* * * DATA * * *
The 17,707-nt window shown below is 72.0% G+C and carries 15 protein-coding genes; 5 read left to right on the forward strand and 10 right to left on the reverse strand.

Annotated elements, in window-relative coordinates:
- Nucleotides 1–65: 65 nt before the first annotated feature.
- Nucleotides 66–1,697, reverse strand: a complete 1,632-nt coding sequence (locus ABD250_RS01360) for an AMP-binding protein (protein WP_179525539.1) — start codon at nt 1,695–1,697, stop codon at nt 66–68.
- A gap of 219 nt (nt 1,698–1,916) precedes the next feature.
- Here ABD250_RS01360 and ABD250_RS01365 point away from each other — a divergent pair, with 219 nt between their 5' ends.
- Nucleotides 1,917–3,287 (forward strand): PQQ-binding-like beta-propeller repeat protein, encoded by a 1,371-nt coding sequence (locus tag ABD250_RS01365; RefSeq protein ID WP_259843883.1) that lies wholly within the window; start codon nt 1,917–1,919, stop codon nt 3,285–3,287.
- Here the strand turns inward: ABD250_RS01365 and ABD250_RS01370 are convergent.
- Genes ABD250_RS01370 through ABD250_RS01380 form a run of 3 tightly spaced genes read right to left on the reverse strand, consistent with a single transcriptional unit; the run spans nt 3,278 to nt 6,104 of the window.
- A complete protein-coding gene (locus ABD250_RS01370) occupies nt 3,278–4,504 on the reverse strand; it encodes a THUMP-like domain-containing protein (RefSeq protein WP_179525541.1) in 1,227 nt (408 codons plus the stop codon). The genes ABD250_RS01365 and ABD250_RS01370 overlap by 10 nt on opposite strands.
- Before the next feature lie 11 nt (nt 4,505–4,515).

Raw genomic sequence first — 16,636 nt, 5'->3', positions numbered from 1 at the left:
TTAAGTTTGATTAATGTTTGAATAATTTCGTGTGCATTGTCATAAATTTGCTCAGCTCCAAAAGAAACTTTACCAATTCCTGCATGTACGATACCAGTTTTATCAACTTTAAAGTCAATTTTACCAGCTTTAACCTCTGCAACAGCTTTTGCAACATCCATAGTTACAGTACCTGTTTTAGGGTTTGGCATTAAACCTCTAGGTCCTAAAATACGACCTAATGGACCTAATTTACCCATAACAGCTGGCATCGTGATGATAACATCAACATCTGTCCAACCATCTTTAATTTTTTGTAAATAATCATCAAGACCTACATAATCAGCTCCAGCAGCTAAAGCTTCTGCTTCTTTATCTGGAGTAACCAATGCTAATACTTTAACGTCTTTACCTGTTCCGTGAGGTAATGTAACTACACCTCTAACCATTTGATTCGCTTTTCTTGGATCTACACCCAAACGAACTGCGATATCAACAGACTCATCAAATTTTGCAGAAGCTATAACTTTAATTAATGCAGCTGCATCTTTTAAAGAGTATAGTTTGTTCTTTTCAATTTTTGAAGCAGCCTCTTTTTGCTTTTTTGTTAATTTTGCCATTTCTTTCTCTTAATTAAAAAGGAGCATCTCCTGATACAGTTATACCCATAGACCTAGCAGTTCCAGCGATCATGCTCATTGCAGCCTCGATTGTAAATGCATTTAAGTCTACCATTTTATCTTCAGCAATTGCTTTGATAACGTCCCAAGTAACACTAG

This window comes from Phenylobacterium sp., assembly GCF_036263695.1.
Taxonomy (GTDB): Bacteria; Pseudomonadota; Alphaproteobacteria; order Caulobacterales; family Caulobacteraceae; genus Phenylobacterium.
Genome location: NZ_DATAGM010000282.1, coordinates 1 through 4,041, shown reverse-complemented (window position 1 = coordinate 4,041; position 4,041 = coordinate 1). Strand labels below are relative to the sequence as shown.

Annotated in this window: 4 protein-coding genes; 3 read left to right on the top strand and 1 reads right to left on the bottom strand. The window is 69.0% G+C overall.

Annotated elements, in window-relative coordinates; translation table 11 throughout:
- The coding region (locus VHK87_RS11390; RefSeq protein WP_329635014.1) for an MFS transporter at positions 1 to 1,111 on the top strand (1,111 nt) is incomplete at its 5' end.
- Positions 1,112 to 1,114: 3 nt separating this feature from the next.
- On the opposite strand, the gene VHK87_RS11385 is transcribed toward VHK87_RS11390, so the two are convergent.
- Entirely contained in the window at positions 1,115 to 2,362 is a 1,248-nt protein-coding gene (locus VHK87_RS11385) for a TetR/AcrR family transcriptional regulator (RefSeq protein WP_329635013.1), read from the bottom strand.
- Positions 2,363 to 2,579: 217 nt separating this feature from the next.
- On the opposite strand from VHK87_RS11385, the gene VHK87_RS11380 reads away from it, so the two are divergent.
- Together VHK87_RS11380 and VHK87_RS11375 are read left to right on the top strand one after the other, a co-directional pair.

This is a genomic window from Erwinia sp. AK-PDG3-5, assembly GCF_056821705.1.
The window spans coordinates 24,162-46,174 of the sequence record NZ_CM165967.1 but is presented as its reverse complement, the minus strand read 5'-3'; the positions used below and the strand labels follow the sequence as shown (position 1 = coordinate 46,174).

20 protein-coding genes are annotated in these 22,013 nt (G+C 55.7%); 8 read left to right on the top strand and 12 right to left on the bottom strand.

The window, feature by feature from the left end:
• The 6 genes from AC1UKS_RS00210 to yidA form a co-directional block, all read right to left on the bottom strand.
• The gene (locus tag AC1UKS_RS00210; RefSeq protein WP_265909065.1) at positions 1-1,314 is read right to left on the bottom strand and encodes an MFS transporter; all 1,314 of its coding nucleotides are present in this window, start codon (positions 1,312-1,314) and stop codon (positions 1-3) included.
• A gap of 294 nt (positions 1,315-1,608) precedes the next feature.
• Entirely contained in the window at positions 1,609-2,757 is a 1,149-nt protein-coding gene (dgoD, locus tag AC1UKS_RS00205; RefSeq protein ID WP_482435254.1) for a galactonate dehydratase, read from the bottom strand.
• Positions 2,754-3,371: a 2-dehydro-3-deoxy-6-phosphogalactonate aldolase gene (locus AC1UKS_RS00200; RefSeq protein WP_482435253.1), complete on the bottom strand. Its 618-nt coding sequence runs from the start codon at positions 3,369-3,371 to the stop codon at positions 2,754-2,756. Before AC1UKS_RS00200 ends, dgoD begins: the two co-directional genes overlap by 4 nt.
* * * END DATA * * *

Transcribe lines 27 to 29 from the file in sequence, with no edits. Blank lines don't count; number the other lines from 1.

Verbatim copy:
The window spans coordinates 24,162-46,174 of the sequence record NZ_CM165967.1 but is presented as its reverse complement, the minus strand read 5'-3'; the positions used below and the strand labels follow the sequence as shown (position 1 = coordinate 46,174).

20 protein-coding genes are annotated in these 22,013 nt (G+C 55.7%); 8 read left to right on the top strand and 12 right to left on the bottom strand.

The window, feature by feature from the left end: